o	For example, in the United States authorities recently uncovered a significant problem of fake cancer drugs in the U.S. supply chain. Among other things, fake drugs like these sometimes bear counterfeit trademarks. Empowering border authorities to act when they see such fake trademarks could have real health benefits.

•	As Japan noted, at the same time, ACTA Article 13 provides similarly to the TRIPS Agreement that barriers to the legitimate trade should be avoided.

•	And ACTA also protects against abuse: ACTA, like the TRIPS Agreement, stipulates that IP enforcement procedures “shall be applied in such a manner so as … to provide for safeguards against their abuse.”

•	Finally, we wanted to address questions raised at the October meeting regarding transparency.

•	ACTA is not secret: A draft was released in April 2010, while negotiations were still ongoing. We published a near-final text in October 2010, and then published the final text in December 2010, and then in May 2011 we published French and Spanish translations. The final English text has thus been public for more than a year.

[U.S. Second Intervention]

•	We wanted to respond to a few specific points. For example, India raised questions with respect to confusingly similar trademarks.

•	Providing for the availability of border enforcement against confusingly similar marks is a best practice reflected in laws of many WTO Members, including the United States.

•	This type of enforcement would, for example, allow border authorities to take action when fake goods bear trademarks that are only slightly modified but still confusing.

•	My delegation would respectfully submit that the determination that, for example, “Sialis” with an “S” is confusing with “Cialis” with a “C” is not a matter of such profound legal complexity as to be beyond the abilities of the same border enforcement officials we entrust with safeguarding our populations from all manner of potential threats.

•	When there are hard cases, the laws of our country and others around the world provide appropriate legal means to resolve those issues.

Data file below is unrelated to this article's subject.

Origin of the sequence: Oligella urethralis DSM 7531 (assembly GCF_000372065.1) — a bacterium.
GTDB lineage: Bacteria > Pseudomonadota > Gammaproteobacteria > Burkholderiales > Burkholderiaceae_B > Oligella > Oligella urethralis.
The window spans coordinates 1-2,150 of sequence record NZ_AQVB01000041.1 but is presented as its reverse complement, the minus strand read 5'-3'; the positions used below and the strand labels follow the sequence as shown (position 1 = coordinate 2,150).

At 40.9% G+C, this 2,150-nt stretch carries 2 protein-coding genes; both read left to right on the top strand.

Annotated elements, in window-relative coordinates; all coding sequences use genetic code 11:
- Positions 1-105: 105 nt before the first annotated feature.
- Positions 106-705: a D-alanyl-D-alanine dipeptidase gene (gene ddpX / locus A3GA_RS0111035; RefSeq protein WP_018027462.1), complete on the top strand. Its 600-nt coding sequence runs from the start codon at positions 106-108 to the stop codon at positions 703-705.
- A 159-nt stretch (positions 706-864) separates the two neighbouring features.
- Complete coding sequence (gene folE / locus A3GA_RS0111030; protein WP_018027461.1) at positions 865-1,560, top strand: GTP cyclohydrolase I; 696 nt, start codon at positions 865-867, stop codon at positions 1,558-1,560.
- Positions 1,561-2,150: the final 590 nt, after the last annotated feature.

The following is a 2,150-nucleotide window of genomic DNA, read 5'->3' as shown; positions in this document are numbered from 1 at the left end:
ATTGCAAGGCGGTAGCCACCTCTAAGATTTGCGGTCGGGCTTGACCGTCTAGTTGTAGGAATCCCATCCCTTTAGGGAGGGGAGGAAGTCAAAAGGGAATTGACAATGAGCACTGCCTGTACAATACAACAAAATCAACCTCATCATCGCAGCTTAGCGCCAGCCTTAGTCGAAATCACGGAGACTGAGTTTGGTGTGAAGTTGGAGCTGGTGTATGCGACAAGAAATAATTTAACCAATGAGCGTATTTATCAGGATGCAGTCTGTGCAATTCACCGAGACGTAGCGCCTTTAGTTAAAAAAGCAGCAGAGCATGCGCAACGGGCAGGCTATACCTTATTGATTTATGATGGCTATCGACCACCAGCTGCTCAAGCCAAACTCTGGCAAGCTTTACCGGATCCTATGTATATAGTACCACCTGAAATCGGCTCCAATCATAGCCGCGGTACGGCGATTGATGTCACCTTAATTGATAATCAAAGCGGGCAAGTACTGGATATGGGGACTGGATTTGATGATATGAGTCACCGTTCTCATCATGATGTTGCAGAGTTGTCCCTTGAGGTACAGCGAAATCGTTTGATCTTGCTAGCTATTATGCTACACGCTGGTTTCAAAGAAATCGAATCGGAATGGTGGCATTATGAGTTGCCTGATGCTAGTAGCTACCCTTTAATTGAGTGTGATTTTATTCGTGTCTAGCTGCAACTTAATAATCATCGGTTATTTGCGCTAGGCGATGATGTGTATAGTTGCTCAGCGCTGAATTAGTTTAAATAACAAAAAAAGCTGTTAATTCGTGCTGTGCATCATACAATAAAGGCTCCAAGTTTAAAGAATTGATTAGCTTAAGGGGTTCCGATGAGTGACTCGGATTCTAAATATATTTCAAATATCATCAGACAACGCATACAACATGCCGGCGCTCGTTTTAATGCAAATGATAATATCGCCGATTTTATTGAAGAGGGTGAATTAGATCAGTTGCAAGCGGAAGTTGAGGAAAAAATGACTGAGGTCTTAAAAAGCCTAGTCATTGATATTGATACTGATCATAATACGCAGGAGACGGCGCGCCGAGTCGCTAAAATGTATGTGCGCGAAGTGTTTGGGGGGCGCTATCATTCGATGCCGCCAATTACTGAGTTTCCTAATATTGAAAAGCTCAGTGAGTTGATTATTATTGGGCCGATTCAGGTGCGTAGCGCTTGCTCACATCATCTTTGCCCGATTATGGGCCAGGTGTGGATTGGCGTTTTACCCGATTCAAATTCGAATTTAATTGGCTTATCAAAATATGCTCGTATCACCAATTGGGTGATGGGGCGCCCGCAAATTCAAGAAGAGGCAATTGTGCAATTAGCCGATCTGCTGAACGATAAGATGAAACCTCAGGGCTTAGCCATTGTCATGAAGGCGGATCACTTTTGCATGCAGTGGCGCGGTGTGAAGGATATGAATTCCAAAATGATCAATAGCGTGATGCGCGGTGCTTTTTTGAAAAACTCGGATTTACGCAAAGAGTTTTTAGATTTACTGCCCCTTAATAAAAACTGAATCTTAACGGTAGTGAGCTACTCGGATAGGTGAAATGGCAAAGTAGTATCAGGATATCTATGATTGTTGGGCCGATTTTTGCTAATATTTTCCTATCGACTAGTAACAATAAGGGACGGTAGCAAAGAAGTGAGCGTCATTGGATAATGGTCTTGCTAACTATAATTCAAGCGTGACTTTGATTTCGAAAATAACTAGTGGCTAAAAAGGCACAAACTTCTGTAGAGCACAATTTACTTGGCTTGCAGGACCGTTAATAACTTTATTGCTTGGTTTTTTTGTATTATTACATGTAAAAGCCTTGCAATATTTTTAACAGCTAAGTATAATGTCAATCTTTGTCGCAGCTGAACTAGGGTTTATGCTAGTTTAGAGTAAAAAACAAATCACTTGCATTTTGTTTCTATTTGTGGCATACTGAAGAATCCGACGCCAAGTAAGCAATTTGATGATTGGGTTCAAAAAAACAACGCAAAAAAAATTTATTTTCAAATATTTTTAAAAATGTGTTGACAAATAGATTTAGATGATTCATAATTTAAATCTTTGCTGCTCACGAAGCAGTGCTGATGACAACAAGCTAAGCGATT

•	India also raised concerns regarding ACTA Article 22. I note that paragraph 9 of the Indian “Notification No. 47/2007 – Cus. (N.T.)” calls for provision of similar information by customs authorities to right holders upon request.

•	Regarding “TRIPS plus” requirements, this point remains somewhat mystifying.

•	Again, many WTO Members that are not ACTA participants have implemented ACTA provisions. For several examples, I would refer Members to paragraphs 534 and 535 of the minutes of the October TRIPS Council meeting contained in document IP/C/M/67.

•	We look forward to responses from these countries as to why these provisions are acceptable in their domestic law, but not in ACTA. For example, there is a paradox between China’s analysis of the criminal provisions of ACTA and China’s own domestic law addressing criminal enforcement with respect to intellectual property rights.

•	We would also like to explore one of the measures identified in October in greater detail.

•	India’s “Notification No. 47/2007 – Customs (N.T.)” appears to implement numerous ACTA provisions, including ACTA Article 16(1)(a) on ex officio authority for customs officials, which is found in Article 7(1)(b) of the Notification.

•	Likewise, ACTA Article 15 on the provision of information from rights holders to customs officials is found in Notification Article 7(5).

•	We would add that the scope of IPR infringement covered by the Notification includes copyright, trademark, designs and patents.



Thiru Balasubramaniam
Geneva Representative
Knowledge Ecology International (KEI)

thiru at keionline.org

Tel: +41 22 791 6727
Mobile: +41 76 508 0997